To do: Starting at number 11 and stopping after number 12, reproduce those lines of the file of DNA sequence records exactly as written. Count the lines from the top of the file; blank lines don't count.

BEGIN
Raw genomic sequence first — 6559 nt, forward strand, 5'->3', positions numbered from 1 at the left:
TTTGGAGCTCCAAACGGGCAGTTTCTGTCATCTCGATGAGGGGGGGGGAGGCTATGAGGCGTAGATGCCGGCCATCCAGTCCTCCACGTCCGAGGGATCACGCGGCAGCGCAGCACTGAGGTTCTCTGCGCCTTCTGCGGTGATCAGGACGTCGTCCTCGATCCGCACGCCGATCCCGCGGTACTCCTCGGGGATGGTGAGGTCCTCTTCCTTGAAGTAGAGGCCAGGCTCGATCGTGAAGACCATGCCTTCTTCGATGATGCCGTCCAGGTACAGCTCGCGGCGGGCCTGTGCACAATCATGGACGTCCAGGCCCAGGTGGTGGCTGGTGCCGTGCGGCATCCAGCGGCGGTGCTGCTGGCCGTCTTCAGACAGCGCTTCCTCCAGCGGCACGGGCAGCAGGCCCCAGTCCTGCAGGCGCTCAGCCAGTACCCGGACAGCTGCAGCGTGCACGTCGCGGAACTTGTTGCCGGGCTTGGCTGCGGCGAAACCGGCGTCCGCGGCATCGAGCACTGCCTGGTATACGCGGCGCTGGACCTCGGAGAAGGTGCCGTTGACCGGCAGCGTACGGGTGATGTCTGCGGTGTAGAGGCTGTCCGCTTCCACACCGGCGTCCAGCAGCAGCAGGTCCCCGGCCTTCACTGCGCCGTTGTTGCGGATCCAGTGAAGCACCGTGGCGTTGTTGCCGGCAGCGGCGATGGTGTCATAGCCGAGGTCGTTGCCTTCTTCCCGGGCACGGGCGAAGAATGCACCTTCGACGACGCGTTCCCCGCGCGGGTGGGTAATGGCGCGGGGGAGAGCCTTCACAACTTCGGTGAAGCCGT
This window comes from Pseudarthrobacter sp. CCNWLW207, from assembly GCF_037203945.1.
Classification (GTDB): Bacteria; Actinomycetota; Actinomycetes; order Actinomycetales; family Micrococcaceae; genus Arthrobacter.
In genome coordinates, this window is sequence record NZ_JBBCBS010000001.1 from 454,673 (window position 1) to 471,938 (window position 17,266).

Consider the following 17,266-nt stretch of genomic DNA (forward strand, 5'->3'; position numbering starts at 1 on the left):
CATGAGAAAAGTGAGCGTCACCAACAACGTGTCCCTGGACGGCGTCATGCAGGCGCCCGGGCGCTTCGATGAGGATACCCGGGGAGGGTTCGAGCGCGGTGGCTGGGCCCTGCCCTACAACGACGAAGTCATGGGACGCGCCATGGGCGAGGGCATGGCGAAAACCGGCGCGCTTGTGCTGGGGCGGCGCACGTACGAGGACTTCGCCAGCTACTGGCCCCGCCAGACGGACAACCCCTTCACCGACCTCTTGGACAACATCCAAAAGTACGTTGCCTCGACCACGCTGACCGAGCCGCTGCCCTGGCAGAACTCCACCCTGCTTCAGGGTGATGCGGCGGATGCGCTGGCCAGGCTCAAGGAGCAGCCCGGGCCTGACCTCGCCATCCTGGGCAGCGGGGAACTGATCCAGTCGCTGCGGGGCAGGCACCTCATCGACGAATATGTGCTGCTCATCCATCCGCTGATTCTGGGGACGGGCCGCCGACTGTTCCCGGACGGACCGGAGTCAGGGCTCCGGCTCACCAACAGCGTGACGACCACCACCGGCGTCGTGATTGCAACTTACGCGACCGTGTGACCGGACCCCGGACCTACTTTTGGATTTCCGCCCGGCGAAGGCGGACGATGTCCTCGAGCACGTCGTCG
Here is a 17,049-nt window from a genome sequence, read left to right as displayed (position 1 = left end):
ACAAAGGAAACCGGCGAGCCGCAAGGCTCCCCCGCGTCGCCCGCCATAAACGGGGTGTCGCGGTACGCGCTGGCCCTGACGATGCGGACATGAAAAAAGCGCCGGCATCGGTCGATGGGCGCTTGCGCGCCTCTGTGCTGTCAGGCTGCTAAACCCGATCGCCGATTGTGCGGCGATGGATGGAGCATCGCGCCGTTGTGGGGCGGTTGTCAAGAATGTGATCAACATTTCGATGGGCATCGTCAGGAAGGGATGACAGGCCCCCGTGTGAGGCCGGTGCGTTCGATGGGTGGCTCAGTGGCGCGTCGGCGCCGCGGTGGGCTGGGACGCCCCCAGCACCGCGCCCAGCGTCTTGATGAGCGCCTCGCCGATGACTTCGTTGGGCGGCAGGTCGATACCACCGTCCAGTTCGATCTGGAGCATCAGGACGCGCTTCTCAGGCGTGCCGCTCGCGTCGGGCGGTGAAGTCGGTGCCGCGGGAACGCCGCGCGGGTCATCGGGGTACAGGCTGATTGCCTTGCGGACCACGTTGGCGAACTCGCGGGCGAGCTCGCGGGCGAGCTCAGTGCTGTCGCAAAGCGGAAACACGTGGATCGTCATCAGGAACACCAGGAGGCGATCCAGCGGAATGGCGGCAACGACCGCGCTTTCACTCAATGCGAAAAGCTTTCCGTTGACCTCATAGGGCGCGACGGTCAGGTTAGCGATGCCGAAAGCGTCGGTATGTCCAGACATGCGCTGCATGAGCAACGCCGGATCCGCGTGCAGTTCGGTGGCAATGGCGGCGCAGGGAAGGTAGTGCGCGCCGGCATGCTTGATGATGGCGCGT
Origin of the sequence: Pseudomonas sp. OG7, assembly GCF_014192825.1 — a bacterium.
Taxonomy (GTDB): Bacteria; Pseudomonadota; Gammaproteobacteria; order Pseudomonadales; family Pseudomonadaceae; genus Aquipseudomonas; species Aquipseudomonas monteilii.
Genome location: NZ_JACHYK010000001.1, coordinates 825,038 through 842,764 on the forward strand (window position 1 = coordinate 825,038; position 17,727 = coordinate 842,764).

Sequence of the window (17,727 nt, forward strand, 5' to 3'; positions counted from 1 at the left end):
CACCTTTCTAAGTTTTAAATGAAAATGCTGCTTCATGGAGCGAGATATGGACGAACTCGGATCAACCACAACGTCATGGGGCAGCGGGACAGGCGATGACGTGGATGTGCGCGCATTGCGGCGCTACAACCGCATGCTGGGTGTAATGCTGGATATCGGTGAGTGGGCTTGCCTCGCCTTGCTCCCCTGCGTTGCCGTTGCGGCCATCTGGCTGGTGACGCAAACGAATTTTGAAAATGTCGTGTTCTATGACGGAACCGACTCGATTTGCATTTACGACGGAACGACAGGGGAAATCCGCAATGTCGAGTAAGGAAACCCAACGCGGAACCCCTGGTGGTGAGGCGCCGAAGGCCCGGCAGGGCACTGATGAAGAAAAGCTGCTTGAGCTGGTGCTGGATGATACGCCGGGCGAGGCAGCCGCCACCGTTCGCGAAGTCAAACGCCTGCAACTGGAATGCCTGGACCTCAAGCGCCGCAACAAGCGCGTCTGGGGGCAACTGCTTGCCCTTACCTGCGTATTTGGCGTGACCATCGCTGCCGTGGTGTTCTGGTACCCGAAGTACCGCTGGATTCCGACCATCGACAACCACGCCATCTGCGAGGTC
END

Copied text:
Taxonomy (GTDB): Bacteria; Pseudomonadota; Gammaproteobacteria; order Pseudomonadales; family Pseudomonadaceae; genus Aquipseudomonas; species Aquipseudomonas monteilii.
Genome location: NZ_JACHYK010000001.1, coordinates 825,038 through 842,764 on the forward strand (window position 1 = coordinate 825,038; position 17,727 = coordinate 842,764).